Unfolding the Map
After a long trip, we leave Tennessee and enter the state that was first in flight. We are also just over 1000 miles from the start in Columbia, Missouri, and we move from Part 1, in which we were traveling east, to Part 2, in which the road in Blue Highways takes a southeasterly swing. In this post we'll whip around Winston-Salem and Greensboro. William Least Heat-Moon (LHM) doesn't have much to say about these two places as he doesn't pass through them on blue highways, but on the hated interstate. However, he does start thinking about family history. I will too. Click on the map to see where these cities are situated.
"Blood. It came to me that I had been generally retracing the migration of my white-blooded clan from North Carolina to Missouri, the clan of a Lancashireman who settled in the Piedmont in the eighteenth century...
"Highway 421 became I-85 and whipped me around Winston-Salem and Greensboro. For a few miles I suffered the tyranny of the freeway and watched rear bumpers and truck mudflaps."
Blue Highways: Part 2, Chapter 1
Winston-Salem and Greensboro, North Carolina
This post is ostensibly about Winston-Salem and Greensboro. Yet, as you may have learned, often my posts are not exactly about the places named. When I read a book, places and images correspond to images and memories in my own life. So in a sense, you are reading in this blog what I am thinking as I process those thoughts upon my own reading of Blue Highways. LHM doesn't really say much about these places, and North Carolina is one of the ten or so states that I have never set foot in, so I don't have any experiences that I can add that would be of any value to you if you want to know more about these places. I have assembled a few sites below so that you can explore for yourself.
The images that come to mind for me are located in the first part of the quote I cite above. LHM realizes that he is tracing in reverse the route of his ancestors. The search for one's roots has become very popular over the past few years, especially with the growth of the internet, which has allowed people to access each other's data and fill in gaps in history that may have existed for years. Many people have become so good at finding bits of history and genealogical facts that they are almost like amateur family history detectives.
I became an unwitting beneficiary of this phenomena. I'm going to touch on this story briefly and fill in gaps over the course of the next couple of posts. The backstory is that I'm adopted, but I was always interested in solving a mystery about my adoptive father's own father. We never knew much about him, and any records he might have had were lost in a fire. His sons, my father and his brothers, never really knew much about his life prior to their births. Their mother died when they were young, so they couldn't learn anything from her. So, nobody knew where Marion came from, other than back east.
Occasionally, I would put his name into Google to see if anything would pop up. There were mostly false leads, other people with his name that had no relation to the family. But one day, about two years ago, I put his name in and got a hit. Someone, in a genealogical database, had filled in his and his wife's name. I contacted the person, and because she had an interest she embarked with me on a fact finding mission. I filled in some gaps for her, and because she was passionate about geneaology, she was able to use those facts to find out more about my grandfather. We learned that he apparently left a family behind in Ohio, came out to California, and married my grandmother and fathered my father and his brothers. It was a sad story, because he left a fatherless child, Julian, behind. I have recently made contact with a set of cousins in Ohio, descendents of Julian, a half-brother that my father and his brothers never knew they had. Unfortunately, all of the brothers are now dead and never met each other. But I was able to let my last surviving uncle know about all of this before he died, and my cousin let me know how much he appreciated my efforts to discover family history.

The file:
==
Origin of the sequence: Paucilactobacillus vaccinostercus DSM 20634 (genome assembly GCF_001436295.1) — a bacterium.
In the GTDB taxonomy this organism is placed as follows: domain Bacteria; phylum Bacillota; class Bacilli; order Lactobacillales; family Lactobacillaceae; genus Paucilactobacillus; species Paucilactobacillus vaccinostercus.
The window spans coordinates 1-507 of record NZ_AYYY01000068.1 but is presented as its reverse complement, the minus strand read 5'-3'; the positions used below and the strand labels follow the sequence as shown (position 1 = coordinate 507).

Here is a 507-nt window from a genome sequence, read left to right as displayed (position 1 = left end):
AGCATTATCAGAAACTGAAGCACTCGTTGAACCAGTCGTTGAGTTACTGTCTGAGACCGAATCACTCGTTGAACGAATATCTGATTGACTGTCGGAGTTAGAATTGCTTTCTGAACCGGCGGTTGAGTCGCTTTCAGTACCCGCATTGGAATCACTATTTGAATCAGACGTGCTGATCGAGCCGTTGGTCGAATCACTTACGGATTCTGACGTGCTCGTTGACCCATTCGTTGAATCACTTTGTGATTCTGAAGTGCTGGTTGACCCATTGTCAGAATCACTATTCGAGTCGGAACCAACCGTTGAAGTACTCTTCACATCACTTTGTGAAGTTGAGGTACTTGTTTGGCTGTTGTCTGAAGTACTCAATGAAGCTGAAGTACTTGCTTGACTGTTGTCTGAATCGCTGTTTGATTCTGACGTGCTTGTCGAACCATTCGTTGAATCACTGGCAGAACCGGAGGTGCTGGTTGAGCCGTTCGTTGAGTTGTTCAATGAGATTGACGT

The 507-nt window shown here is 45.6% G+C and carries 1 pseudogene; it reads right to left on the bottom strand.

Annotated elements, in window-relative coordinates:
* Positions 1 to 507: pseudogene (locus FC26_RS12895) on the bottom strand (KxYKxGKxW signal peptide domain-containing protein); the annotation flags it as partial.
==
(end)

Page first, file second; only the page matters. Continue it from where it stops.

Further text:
I still don't know what led my grandfather to leave a family, nor why he never told his sons about his past. It all seems shrouded in mystery and pain and he apparently was not a happy person. But a recent letter from one of my newly discovered cousins said that she hoped that old family wounds could be healed by this new contact. I hope so too.
LHM, in his next couple of stops, will discover more about his own family history. As an adoptee, I never really gave the importance of family history much consideration until recently, because my adopted family's history was never really my own. I didn't know mine, that is, until I met my genealogical detective friend online. I'll tell more about that as we move through the next posts.
For more about Winston-Salem and Greensboro, see below. We're in tobacco country now, so you'll recognize some names. Winston-Salem is the home of RJ Reynolds Tobacco, creator of some of the most recognizable brands of cigarettes. Enjoy checking these places out!
If you want to know more about Winston-Salem and Greensboro
Dishing it Out (Winston-Salem food blog)
Downtown Winston-Salem (blog)
Eating Up Greensboro (Greensboro food blog)
Greensboro Convention and Visitors Bureau
Greensboro News-Record (newspaper)
Life in Forsyth (blog)
University of North Carolina at Greensboro
University of North Carolina School of the Arts
Wake Forest University
Winston-Salem Journal (newspaper)
Winston-Salem State University
Yes! Weekly (Greensboro alternative newspaper)
Next up: Chapel Hill, North Carolina